ANC secretary-general Gwede Mantashe claimed that the Swedes and the Irish are a force behind the anarchy that is happening in the platinum industry. File photo: Bongiwe Mchunu

Johannesburg - African National Congress secretary-general Gwede Mantashe has chastised senior party members who continuously criticised the ANC publicly, saying they were still caught up in a “state of nostalgia”.

Delivery his keynote address at the Eastern Cape ANC’s seventh provincial conference in Port Elizabeth on Thursday, Mantashe said such members had made it their mission to criticise rather than advise the party’s leadership.

Mantashe said the current theme of “nostalgia” was fashionable, adding that members had a duty to raise their concerns internally.

While Mantashe did not mention names, his comments came after former intelligence minister Ronnie Kasrils criticised the ruling party in a newspaper column last week, saying “the ANC’s soul needs to be restored”.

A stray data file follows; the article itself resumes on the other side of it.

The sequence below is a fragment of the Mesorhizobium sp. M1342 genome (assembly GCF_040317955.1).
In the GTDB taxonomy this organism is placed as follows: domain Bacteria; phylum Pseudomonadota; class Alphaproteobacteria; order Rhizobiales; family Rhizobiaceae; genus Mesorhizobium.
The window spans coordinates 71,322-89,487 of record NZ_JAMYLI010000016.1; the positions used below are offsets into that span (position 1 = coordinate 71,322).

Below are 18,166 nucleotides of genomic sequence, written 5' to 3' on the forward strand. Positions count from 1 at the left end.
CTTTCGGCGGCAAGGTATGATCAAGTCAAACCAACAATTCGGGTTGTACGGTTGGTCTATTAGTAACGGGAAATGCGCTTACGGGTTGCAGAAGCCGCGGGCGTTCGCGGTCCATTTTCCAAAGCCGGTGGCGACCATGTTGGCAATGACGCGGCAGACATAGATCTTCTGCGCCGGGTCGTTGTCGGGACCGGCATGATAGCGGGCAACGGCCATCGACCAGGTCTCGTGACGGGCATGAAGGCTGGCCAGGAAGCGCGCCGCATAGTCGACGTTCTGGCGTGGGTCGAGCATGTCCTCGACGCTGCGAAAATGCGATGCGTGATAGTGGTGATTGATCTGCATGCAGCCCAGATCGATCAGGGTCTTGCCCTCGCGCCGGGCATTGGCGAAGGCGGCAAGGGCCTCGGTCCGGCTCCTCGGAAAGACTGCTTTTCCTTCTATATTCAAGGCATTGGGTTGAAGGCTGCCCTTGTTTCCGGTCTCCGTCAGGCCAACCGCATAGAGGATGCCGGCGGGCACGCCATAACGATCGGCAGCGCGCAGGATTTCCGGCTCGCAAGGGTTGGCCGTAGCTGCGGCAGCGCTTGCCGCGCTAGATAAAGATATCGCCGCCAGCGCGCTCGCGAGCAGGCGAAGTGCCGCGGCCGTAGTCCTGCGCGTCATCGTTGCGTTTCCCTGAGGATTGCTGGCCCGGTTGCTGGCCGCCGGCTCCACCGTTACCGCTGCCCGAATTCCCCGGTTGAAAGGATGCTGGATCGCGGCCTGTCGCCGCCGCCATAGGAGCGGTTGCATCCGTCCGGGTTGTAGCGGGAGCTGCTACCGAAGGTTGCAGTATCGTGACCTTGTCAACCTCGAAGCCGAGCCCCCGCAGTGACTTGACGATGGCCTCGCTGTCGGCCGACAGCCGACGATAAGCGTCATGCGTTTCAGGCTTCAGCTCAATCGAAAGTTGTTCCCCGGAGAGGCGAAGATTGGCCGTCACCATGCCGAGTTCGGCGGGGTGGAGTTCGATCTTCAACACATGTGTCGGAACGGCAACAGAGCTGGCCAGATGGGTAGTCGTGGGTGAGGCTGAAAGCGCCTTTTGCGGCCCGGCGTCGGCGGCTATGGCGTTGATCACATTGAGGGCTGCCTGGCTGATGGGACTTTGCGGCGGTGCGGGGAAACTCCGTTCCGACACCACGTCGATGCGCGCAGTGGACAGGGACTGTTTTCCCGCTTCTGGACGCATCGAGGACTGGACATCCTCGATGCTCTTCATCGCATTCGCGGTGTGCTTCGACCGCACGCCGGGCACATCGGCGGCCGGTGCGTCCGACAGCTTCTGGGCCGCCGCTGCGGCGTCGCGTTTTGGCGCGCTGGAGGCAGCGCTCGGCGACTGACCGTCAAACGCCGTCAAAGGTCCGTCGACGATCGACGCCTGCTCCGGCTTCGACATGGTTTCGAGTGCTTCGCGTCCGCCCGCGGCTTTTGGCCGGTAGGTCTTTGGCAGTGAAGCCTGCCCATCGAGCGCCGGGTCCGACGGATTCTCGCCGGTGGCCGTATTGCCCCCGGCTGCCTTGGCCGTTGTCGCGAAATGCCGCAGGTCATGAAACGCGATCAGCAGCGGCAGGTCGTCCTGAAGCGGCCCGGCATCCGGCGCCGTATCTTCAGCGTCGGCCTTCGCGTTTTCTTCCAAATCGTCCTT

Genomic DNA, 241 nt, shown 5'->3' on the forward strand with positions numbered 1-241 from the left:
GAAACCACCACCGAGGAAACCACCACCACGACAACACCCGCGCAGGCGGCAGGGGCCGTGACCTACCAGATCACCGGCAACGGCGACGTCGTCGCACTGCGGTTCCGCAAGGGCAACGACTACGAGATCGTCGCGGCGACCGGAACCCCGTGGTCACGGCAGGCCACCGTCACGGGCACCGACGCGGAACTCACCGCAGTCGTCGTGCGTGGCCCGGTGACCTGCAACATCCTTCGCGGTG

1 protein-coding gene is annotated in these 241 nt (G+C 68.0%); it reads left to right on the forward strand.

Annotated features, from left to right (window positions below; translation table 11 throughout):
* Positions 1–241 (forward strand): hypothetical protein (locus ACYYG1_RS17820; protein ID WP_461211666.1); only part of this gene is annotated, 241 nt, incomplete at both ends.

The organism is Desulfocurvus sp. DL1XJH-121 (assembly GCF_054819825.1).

In what was perceived as a veiled attack on President Jacob Zuma’s leadership, Kasrils wrote that the “lack of leadership is starkly illustrated in such matters as sections of the police being out of control; such scandals as the non-delivery of textbooks to schools; and the wasteful expenditure of over R200-million on security alone at the president’s Nkandla home”.

His comments came hot on the heels of ANC national executive committee member Pallo Jordan’s critical comments. In his newspaper column published in the aftermath of the Gupta plane-landing saga, Jordan said people were within their right to judge Zuma by the sort of people he associated with.

Mantashe told the 1 200 delegates there were certain members in the party who “choose to be clean and not to be associated with the problems and the challenges facing the movement”.

“In that way they can say I don’t know the ANC, that’s not the ANC I joined because they are clean.

“But the ANC is evolving. It is minus them, and to get their voices through, they (write) columns and newspaper and feature articles inciting and blaming the ANC for everything,” Mantashe said.

He reminded party members who regularly reminisce about the ANC of the past that they might have inherited history, but they had the responsibility to construct the future because the ANC was not a static movement.

The Star